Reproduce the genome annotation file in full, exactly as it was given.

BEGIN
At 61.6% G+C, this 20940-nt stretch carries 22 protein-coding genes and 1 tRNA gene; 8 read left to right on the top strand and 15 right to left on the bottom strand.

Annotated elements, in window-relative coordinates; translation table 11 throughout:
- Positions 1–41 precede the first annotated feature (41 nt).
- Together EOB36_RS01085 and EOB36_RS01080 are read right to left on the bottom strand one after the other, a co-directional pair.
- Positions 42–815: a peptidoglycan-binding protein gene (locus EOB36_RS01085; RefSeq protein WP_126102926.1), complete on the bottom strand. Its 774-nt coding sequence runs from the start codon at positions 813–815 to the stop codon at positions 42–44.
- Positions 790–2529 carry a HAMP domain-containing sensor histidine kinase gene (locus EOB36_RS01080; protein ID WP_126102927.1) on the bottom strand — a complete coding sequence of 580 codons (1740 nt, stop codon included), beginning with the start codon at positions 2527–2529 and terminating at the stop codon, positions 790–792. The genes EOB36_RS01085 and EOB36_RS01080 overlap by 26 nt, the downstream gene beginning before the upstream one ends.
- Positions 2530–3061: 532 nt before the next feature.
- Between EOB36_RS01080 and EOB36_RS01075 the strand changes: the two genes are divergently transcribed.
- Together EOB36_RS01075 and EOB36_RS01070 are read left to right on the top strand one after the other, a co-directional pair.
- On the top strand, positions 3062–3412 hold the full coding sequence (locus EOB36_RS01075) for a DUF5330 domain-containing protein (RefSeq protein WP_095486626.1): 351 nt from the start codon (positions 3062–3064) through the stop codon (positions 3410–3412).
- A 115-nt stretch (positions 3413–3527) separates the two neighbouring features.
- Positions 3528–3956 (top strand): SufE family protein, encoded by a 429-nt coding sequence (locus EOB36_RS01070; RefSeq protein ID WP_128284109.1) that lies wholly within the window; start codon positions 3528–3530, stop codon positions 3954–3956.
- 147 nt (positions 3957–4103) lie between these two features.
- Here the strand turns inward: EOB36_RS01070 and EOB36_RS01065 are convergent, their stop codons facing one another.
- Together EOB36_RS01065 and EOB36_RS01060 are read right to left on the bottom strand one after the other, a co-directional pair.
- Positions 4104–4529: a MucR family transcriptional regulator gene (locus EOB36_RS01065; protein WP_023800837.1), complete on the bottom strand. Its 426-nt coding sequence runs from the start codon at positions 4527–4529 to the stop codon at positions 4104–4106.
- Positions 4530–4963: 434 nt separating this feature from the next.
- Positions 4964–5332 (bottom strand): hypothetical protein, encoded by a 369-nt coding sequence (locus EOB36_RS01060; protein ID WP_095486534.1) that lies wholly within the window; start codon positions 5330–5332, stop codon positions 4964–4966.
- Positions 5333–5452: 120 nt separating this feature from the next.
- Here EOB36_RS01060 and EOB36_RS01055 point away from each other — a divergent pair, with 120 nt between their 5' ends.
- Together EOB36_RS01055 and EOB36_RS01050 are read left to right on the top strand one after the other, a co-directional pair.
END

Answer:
At 61.6% G+C, this 20940-nt stretch carries 22 protein-coding genes and 1 tRNA gene; 8 read left to right on the top strand and 15 right to left on the bottom strand.

Annotated elements, in window-relative coordinates; translation table 11 throughout:
- Positions 1–41 precede the first annotated feature (41 nt).
- Together EOB36_RS01085 and EOB36_RS01080 are read right to left on the bottom strand one after the other, a co-directional pair.
- Positions 42–815: a peptidoglycan-binding protein gene (locus EOB36_RS01085; RefSeq protein WP_126102926.1), complete on the bottom strand. Its 774-nt coding sequence runs from the start codon at positions 813–815 to the stop codon at positions 42–44.
- Positions 790–2529 carry a HAMP domain-containing sensor histidine kinase gene (locus EOB36_RS01080; protein ID WP_126102927.1) on the bottom strand — a complete coding sequence of 580 codons (1740 nt, stop codon included), beginning with the start codon at positions 2527–2529 and terminating at the stop codon, positions 790–792. The genes EOB36_RS01085 and EOB36_RS01080 overlap by 26 nt, the downstream gene beginning before the upstream one ends.
- Positions 2530–3061: 532 nt before the next feature.
- Between EOB36_RS01080 and EOB36_RS01075 the strand changes: the two genes are divergently transcribed.
- Together EOB36_RS01075 and EOB36_RS01070 are read left to right on the top strand one after the other, a co-directional pair.
- On the top strand, positions 3062–3412 hold the full coding sequence (locus EOB36_RS01075) for a DUF5330 domain-containing protein (RefSeq protein WP_095486626.1): 351 nt from the start codon (positions 3062–3064) through the stop codon (positions 3410–3412).
- A 115-nt stretch (positions 3413–3527) separates the two neighbouring features.
- Positions 3528–3956 (top strand): SufE family protein, encoded by a 429-nt coding sequence (locus EOB36_RS01070; RefSeq protein ID WP_128284109.1) that lies wholly within the window; start codon positions 3528–3530, stop codon positions 3954–3956.
- 147 nt (positions 3957–4103) lie between these two features.
- Here the strand turns inward: EOB36_RS01070 and EOB36_RS01065 are convergent, their stop codons facing one another.
- Together EOB36_RS01065 and EOB36_RS01060 are read right to left on the bottom strand one after the other, a co-directional pair.
- Positions 4104–4529: a MucR family transcriptional regulator gene (locus EOB36_RS01065; protein WP_023800837.1), complete on the bottom strand. Its 426-nt coding sequence runs from the start codon at positions 4527–4529 to the stop codon at positions 4104–4106.
- Positions 4530–4963: 434 nt separating this feature from the next.
- Positions 4964–5332 (bottom strand): hypothetical protein, encoded by a 369-nt coding sequence (locus EOB36_RS01060; protein ID WP_095486534.1) that lies wholly within the window; start codon positions 5330–5332, stop codon positions 4964–4966.
- Positions 5333–5452: 120 nt separating this feature from the next.
- Here EOB36_RS01060 and EOB36_RS01055 point away from each other — a divergent pair, with 120 nt between their 5' ends.
- Together EOB36_RS01055 and EOB36_RS01050 are read left to right on the top strand one after the other, a co-directional pair.